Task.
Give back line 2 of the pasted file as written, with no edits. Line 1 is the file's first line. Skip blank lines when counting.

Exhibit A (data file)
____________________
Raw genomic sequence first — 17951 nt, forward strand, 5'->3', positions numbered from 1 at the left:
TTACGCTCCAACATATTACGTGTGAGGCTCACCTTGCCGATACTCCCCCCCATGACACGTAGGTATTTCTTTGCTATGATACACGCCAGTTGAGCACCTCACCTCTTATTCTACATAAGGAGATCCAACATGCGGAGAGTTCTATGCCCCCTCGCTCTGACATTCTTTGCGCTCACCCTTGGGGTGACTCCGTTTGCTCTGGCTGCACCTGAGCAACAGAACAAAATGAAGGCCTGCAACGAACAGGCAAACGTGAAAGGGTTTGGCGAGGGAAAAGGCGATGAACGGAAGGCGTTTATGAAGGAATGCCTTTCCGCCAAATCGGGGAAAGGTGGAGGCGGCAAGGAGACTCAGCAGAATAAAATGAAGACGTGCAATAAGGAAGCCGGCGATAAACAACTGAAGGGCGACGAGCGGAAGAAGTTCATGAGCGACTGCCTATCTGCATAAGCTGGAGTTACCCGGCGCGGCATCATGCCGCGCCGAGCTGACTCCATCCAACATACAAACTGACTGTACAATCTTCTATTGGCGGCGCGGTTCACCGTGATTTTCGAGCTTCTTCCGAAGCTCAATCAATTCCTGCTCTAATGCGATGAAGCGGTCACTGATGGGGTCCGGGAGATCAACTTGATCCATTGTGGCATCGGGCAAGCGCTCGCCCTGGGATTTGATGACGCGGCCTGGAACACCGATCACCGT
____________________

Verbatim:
TTACGCTCCAACATATTACGTGTGAGGCTCACCTTGCCGATACTCCCCCCCATGACACGTAGGTATTTCTTTGCTATGATACACGCCAGTTGAGCACCTCACCTCTTATTCTACATAAGGAGATCCAACATGCGGAGAGTTCTATGCCCCCTCGCTCTGACATTCTTTGCGCTCACCCTTGGGGTGACTCCGTTTGCTCTGGCTGCACCTGAGCAACAGAACAAAATGAAGGCCTGCAACGAACAGGCAAACGTGAAAGGGTTTGGCGAGGGAAAAGGCGATGAACGGAAGGCGTTTATGAAGGAATGCCTTTCCGCCAAATCGGGGAAAGGTGGAGGCGGCAAGGAGACTCAGCAGAATAAAATGAAGACGTGCAATAAGGAAGCCGGCGATAAACAACTGAAGGGCGACGAGCGGAAGAAGTTCATGAGCGACTGCCTATCTGCATAAGCTGGAGTTACCCGGCGCGGCATCATGCCGCGCCGAGCTGACTCCATCCAACATACAAACTGACTGTACAATCTTCTATTGGCGGCGCGGTTCACCGTGATTTTCGAGCTTCTTCCGAAGCTCAATCAATTCCTGCTCTAATGCGATGAAGCGGTCACTGATGGGGTCCGGGAGATCAACTTGATCCATTGTGGCATCGGGCAAGCGCTCGCCCTGGGATTTGATGACGCGGCCTGGAACACCGATCACCGT